All Known All White

KnowingUnknowing (FARPOINT RECORDINGS fp065) is a package featuring the work of Benjamin Dwyer, a guitarist whose work is new to me. I see he’s an important player in international orchestras, and while he’s a classical guitarist he also does free improvisation, composition, and is known as a musicologist. I see he’s recently made some recordings with Barry Guy’s Blue Shroud Band (not heard by me), and is a champion of new music in all its forms.

On the CD part of this set, you can hear him playing a number of modern compositions for the guitar, written by David Fennessy, Peter Moran, Judith Ring, and Paul Hayes; the four short pieces by Hayes include a tribute to Morton Feldman, which may help orient the listener. Or perhaps not; Feldman’s studied patterns and repeats can be quite restful, yet I was left with an impression of musical restlessness by most of this disc, with Dwyer intent on demonstrating many modes of musical expression and many styles of guitar-playing. For the latter, it’s relatively easy for me to point to techniques such as harmonics, hammering-on, muffling, and scraping the strings to produce textural roughage, but then you also have to account for his near superhuman abilities when it comes to executing complex atonal runs at high speed, while also admiring his uncanny skill at holding long notes while producing an incredible ringing clarity. Not a fluffed note anywhere on the album; not many guitarists can boast of attaining such craft and dexterity in their music.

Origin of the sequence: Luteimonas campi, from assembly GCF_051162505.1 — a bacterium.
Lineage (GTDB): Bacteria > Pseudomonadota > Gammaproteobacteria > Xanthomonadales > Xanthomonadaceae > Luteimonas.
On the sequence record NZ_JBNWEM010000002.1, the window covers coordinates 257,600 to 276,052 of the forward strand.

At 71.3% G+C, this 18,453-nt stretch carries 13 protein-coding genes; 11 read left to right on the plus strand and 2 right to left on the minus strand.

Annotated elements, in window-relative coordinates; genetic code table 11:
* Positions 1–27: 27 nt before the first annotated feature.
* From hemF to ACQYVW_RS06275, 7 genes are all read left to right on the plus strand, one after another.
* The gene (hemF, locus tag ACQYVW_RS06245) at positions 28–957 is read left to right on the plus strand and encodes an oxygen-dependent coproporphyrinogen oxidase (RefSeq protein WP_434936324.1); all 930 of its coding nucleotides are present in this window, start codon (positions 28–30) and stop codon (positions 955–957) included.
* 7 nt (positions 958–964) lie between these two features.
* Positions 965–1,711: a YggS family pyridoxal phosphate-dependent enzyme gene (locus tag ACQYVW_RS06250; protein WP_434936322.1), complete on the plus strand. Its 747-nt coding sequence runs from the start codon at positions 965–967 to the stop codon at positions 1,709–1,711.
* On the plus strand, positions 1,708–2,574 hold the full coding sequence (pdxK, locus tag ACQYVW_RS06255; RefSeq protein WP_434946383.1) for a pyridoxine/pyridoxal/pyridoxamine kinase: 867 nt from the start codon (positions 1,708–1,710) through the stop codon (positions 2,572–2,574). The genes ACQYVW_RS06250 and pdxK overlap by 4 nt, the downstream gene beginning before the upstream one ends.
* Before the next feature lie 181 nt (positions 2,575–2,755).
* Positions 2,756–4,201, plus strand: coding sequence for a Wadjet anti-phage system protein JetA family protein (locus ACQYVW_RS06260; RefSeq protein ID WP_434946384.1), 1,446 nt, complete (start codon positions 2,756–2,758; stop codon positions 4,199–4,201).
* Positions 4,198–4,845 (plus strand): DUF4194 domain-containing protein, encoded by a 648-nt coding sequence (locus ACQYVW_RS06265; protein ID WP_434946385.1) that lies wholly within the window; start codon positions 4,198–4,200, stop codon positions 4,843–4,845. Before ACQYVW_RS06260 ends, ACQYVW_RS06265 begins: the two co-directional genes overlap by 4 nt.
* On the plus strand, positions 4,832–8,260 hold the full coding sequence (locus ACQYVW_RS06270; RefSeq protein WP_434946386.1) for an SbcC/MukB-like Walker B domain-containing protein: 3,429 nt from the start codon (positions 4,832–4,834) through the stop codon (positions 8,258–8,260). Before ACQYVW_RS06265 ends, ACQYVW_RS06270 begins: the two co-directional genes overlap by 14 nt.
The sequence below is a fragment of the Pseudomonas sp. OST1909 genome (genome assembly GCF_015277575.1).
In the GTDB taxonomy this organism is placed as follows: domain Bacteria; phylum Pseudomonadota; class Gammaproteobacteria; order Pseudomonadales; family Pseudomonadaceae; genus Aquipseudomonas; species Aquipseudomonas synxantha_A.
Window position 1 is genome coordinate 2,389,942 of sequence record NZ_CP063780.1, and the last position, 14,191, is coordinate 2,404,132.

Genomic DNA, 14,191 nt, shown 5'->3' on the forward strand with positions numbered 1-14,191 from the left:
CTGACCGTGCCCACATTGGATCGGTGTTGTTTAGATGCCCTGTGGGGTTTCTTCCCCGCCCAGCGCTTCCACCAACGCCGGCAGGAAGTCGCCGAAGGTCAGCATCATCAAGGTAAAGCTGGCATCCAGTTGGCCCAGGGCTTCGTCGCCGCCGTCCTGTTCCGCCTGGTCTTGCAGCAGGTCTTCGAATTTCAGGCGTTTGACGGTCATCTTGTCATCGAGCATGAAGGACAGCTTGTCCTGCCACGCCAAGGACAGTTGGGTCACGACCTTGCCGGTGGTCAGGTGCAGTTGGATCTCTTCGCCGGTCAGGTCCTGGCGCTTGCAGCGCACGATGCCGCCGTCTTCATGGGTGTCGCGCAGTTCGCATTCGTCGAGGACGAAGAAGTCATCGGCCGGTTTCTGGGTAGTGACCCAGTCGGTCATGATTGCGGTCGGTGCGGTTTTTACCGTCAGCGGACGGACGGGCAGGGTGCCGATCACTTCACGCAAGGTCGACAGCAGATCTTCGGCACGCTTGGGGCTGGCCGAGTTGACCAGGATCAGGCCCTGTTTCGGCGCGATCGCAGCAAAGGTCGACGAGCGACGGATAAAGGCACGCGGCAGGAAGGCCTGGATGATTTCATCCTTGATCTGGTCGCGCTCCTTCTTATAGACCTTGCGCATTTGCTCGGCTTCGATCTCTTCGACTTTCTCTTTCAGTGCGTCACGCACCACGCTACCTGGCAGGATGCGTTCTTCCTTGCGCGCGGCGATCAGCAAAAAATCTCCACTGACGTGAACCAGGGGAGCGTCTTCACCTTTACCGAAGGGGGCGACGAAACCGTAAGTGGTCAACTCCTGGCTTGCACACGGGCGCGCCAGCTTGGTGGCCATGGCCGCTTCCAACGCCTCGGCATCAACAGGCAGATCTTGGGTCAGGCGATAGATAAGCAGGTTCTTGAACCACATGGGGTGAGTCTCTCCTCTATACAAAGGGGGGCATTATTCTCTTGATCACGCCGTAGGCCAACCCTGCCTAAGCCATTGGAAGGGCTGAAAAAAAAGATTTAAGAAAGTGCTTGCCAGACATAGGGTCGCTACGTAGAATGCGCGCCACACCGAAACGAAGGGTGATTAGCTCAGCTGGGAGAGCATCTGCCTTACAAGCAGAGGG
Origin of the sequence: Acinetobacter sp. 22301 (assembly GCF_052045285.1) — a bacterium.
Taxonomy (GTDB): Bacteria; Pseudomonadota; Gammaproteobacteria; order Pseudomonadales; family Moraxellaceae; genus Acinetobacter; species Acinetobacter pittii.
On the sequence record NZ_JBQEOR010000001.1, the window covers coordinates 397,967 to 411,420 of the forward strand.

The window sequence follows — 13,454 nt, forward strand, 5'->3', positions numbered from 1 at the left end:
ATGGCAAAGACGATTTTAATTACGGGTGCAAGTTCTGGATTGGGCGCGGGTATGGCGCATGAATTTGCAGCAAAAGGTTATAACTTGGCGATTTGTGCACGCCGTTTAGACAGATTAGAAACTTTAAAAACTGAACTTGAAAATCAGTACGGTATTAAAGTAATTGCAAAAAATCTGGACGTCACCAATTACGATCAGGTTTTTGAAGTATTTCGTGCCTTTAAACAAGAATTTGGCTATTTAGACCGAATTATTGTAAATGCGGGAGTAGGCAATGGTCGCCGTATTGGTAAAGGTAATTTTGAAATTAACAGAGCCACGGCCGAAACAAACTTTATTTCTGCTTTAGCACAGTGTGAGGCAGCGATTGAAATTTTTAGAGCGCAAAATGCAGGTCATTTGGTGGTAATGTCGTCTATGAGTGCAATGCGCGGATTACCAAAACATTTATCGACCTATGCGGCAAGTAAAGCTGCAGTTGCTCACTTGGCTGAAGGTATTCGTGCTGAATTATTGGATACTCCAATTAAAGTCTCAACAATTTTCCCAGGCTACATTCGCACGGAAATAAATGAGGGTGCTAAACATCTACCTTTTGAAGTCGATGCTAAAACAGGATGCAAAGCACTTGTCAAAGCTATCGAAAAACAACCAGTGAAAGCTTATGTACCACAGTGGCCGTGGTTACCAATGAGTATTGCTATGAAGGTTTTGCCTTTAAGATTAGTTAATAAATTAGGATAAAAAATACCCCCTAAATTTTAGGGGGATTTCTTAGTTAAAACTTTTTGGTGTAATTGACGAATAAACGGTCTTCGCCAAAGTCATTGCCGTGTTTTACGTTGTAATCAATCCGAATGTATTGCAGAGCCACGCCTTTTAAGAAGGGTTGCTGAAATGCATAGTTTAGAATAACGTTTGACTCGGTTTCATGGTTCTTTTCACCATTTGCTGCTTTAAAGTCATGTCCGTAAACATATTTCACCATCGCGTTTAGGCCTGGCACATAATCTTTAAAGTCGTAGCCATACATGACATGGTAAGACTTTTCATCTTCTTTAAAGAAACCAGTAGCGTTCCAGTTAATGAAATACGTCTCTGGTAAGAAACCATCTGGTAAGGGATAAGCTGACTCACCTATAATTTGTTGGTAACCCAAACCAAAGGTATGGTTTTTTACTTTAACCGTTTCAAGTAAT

For the former, I’m on much shakier ground in appraising musical modes, but for what it’s worth I sense that Benjamin Dwyer rarely fits the mould for whatever pre-determined genres you want to bring into the factory. Lots of melodic phrases and tunes across the whole sweep of KnowingUnknowing, but probably too melodic for your average Derek Bailey imitator who’s intent on following Bailey down the Webern route; yet most conventional classical guitarists would fold up in terror at the prospect of executing some of these complex and harrowing scores, a task which our man evidently relishes. I won’t say he makes it sounds easy, but you can tell he likes getting his teeth into all this density, this richness, this earthy dissonance.

The whole record is great, but the piece that really hit home for this listener is Dwyer’s own composition ‘KnowingUnknowing’, a three-part epic which ends the record and is the most intense 30 mins of acoustic guitar music you’ll hear this year. I have rarely encountered such bravado and passion in the improvisation genre before…some astonishing gestural sweeps of the right hand produce amazing effects, there are dynamics in volume and tone that rival any orchestral work, and there’s a concern with rhythm and regular pulses that should please all the die-hard Steve Reich fans among you. Dwyer produces music as lush and detailed as a Harry Partch instrument (not that he’s trying to imitate the Kithara or Harmonic Canon) and is as adventurous as Robbie Basho when it comes to exploring non-Western harmonies and tunings.

I’m only scratching the surface of this impressive piece of work, but hope to direct you towards picking up a copy and doing all you can to discover the music of Dwyer. KnowingUnknowing is also the name of the dance piece on the DVD part of the package, featuring the dance of Helen Kindred and filmed by Pete Gomes. I haven’t yet played this part of the release, but we must at least mention Dwyer’s membership of the Coterminous collective, which has the explicit aim of bringing together the three disciplines of music, film, and dance, indicating he has had a long-standing commitment to this broad-minded and culturally voracious philosophy. From 31st December 2019.